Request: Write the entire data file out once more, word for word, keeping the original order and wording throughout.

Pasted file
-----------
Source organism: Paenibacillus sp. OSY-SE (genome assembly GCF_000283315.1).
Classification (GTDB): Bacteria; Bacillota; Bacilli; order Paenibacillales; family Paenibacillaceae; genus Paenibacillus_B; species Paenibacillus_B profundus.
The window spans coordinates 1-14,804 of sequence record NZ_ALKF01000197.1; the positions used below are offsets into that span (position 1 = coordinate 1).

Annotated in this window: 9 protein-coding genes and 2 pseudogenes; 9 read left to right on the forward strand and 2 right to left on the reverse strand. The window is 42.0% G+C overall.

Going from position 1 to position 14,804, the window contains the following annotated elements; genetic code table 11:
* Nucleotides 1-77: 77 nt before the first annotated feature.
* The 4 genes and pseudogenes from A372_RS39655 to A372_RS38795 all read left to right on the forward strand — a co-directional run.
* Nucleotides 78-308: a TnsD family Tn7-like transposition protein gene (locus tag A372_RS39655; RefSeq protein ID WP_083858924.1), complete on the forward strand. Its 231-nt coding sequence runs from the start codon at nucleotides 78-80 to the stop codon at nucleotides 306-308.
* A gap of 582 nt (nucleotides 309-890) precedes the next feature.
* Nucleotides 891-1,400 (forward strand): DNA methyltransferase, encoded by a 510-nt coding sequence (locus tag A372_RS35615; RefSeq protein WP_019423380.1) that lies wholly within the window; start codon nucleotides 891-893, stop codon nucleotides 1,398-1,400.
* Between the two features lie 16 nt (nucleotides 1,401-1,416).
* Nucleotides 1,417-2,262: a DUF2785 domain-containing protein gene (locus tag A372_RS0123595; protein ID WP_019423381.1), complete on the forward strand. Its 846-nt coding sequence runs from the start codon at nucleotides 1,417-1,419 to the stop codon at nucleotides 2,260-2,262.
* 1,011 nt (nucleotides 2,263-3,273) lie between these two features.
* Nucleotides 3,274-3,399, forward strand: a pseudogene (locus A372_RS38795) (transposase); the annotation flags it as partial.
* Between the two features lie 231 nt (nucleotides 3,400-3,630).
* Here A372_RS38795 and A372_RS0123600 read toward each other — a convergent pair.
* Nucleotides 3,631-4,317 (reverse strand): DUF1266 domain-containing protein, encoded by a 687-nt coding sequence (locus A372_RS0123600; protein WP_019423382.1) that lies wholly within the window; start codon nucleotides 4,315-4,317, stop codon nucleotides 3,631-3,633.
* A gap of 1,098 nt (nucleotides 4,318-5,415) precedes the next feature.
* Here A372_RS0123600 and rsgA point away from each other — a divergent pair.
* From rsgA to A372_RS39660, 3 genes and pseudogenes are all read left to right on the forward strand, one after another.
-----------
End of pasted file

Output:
Source organism: Paenibacillus sp. OSY-SE (genome assembly GCF_000283315.1).
Classification (GTDB): Bacteria; Bacillota; Bacilli; order Paenibacillales; family Paenibacillaceae; genus Paenibacillus_B; species Paenibacillus_B profundus.
The window spans coordinates 1-14,804 of sequence record NZ_ALKF01000197.1; the positions used below are offsets into that span (position 1 = coordinate 1).

Annotated in this window: 9 protein-coding genes and 2 pseudogenes; 9 read left to right on the forward strand and 2 right to left on the reverse strand. The window is 42.0% G+C overall.

Going from position 1 to position 14,804, the window contains the following annotated elements; genetic code table 11:
* Nucleotides 1-77: 77 nt before the first annotated feature.
* The 4 genes and pseudogenes from A372_RS39655 to A372_RS38795 all read left to right on the forward strand — a co-directional run.
* Nucleotides 78-308: a TnsD family Tn7-like transposition protein gene (locus tag A372_RS39655; RefSeq protein ID WP_083858924.1), complete on the forward strand. Its 231-nt coding sequence runs from the start codon at nucleotides 78-80 to the stop codon at nucleotides 306-308.
* A gap of 582 nt (nucleotides 309-890) precedes the next feature.
* Nucleotides 891-1,400 (forward strand): DNA methyltransferase, encoded by a 510-nt coding sequence (locus tag A372_RS35615; RefSeq protein WP_019423380.1) that lies wholly within the window; start codon nucleotides 891-893, stop codon nucleotides 1,398-1,400.
* Between the two features lie 16 nt (nucleotides 1,401-1,416).
* Nucleotides 1,417-2,262: a DUF2785 domain-containing protein gene (locus tag A372_RS0123595; protein ID WP_019423381.1), complete on the forward strand. Its 846-nt coding sequence runs from the start codon at nucleotides 1,417-1,419 to the stop codon at nucleotides 2,260-2,262.
* 1,011 nt (nucleotides 2,263-3,273) lie between these two features.
* Nucleotides 3,274-3,399, forward strand: a pseudogene (locus A372_RS38795) (transposase); the annotation flags it as partial.
* Between the two features lie 231 nt (nucleotides 3,400-3,630).
* Here A372_RS38795 and A372_RS0123600 read toward each other — a convergent pair.
* Nucleotides 3,631-4,317 (reverse strand): DUF1266 domain-containing protein, encoded by a 687-nt coding sequence (locus A372_RS0123600; protein WP_019423382.1) that lies wholly within the window; start codon nucleotides 4,315-4,317, stop codon nucleotides 3,631-3,633.
* A gap of 1,098 nt (nucleotides 4,318-5,415) precedes the next feature.
* Here A372_RS0123600 and rsgA point away from each other — a divergent pair.
* From rsgA to A372_RS39660, 3 genes and pseudogenes are all read left to right on the forward strand, one after another.